Another totally priceless image from my librarian friend - whoever dreamed this one up has got it SO right! Years ago I played in a community concert band, and there was an informal social group who called themselves the 'Beer and Chip Group' - for the most common beverages and nibbles to be consumed post rehearsals. I also live with someone who, because he's pretty good about not having junk food in the house, doesn't often have to battle with rationing chips - but...the whole concept of stopping before you get to the end of the packet is pretty foreign anyway.
here. I wasn't actually wrong, it turned out, but read the following post as well for the rest of the story. I've done similar things with other authors myself, and at this point, I keep finding myself eyeing the H's in my bookshelves, and thinking that I only have four of Harris' books, so I must go get the rest. This friend also has a thing for Emily Bronte and has the largest collection of different editions of Wuthering Heights than anyone I know!
It was the same with Antonia Forest's Marlow series - see my previous post for a review of one of those... My first encounter with them was courtesy of a friend's bookcase years ago when Twenty Seven was a toddler. We were living in Canberra, had very little money so I wasn't buying books, and this friend had a great library of all sorts of things, including this series. I read them all and loved them. Imagine my joy when, at a library sale, I found four of them for 50c each - hardcovers with dust jackets. The friend was flabbergasted - she had the entire series in reissued paperbacks, bar the last of them which she'd bought new in hardcover, and neither of us had picked up on the two historical books at that stage. It was at that point, also, that I discovered what treasures I'd picked up. While the modern series covers just two an a half years in real time in the lives of the characters, they were written and published between 1948 and 1982. By the time I stumbled across these ex-library first editions (!) they were mostly out of print. They were originally published by Faber. Some of them were subsequently re-issued by Faber's paperback arm, Faber Fanfares, during the 1970s. These are lovely editions, actually - very solidly made with great cover designs. In the 1980s, Puffin bought the rights from Faber to re-issue just the books set in the school. Not being a Chalet School fan, I may be wrong on this one - but wasn't that the peak of those? And didn't Puffin publish those? If so, Forest's very modern-toned school stories were judged by Penguin - the parent publishing house - to be potentially very profitable. Perhaps on the back of that Forest re-emerged, and wrote Run Away Home, the last of the moderns, which was, again, published by Faber. Somewhere late 90s, Faber up and published a new edition of the first book, Autumn Term, but never went on with the rest of the series. More recently, as I mentioned in my previous post, Girls Gone By Publishers have issued reprints of a number of the titles, focusing on those more difficult to come by, but even those are now mostly out of print as well.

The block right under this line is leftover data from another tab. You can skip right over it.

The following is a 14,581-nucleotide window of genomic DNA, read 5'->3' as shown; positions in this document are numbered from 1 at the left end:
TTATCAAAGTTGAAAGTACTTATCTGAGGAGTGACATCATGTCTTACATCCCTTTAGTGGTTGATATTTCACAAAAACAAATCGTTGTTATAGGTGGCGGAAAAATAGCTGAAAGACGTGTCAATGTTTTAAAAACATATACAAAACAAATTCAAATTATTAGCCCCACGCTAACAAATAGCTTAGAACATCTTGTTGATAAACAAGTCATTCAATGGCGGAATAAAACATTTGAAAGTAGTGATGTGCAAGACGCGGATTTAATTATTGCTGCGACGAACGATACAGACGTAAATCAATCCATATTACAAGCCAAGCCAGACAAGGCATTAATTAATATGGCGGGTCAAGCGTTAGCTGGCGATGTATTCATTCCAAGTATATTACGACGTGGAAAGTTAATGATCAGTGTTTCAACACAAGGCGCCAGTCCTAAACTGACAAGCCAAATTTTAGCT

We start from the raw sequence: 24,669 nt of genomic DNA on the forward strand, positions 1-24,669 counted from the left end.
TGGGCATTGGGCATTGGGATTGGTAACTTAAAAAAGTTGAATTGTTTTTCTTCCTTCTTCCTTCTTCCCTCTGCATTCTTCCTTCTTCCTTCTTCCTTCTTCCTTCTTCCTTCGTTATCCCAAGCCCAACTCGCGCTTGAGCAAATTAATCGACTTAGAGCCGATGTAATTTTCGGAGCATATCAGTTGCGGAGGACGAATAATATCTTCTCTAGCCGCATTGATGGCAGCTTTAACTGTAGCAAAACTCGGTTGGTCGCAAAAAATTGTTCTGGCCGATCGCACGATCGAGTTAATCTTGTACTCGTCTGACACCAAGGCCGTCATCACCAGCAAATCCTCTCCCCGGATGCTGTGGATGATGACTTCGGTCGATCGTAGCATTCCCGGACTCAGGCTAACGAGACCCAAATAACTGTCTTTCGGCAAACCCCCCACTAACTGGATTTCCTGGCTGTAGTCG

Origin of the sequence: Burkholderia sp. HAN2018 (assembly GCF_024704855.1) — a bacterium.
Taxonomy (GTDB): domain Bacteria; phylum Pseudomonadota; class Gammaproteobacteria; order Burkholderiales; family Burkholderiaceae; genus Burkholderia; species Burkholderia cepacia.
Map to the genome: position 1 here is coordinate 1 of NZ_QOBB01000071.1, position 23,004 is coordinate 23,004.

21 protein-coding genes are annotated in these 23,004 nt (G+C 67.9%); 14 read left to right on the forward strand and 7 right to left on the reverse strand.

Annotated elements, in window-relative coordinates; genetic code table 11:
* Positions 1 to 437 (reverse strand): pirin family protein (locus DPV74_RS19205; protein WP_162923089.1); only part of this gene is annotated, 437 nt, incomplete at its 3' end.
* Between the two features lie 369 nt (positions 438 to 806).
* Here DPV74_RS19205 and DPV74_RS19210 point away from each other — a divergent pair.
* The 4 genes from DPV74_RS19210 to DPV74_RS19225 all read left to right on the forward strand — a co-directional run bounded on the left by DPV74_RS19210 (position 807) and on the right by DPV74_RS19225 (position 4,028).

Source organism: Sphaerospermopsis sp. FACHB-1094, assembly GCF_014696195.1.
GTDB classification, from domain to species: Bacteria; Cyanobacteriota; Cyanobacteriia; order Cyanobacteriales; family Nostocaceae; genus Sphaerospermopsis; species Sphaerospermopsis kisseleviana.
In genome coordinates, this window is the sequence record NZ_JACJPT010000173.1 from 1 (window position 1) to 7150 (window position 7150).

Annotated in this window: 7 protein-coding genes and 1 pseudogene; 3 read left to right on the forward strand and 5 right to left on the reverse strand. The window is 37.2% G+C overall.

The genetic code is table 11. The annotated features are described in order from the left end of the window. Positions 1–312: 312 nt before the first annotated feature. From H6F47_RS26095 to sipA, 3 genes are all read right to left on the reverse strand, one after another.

My collection - which you can see in full in the photograph in the post on The Player's Boy - is a mix of editions. Over the years, I've managed to acquire hard covers of most of the books. I have one Fanfare paperback, two of the Puffins and the new Faber paperback. It's taken a long time to accumulate the whole series, and much more than a few piggybanks in dollar terms. I'd still like to get my hands on Autumn Term, Peter's Room and Cricket Term in hardcover, and at some point, I'll hunt them down. I have two copies of Autumn Term - the new Faber and a Puffin. My copy of Peter's Room is the Fanfare paperback. The latter two, in good condition - which they are - still command quite high prices, so they can contribute to the costs of the hardcovers. For that purpose, I'll sell them - but for no other! I had a brief period in the early 2000s of finding Fanfare editions in junk shops for $1 or less and through a friend, selling them for massive profits. I note that on Amazon that they still command high prices.
Herein lies the stuff of addiction.
Who cares to share their stories of their particular book addictions? We're all friends...I won't tell too many people...!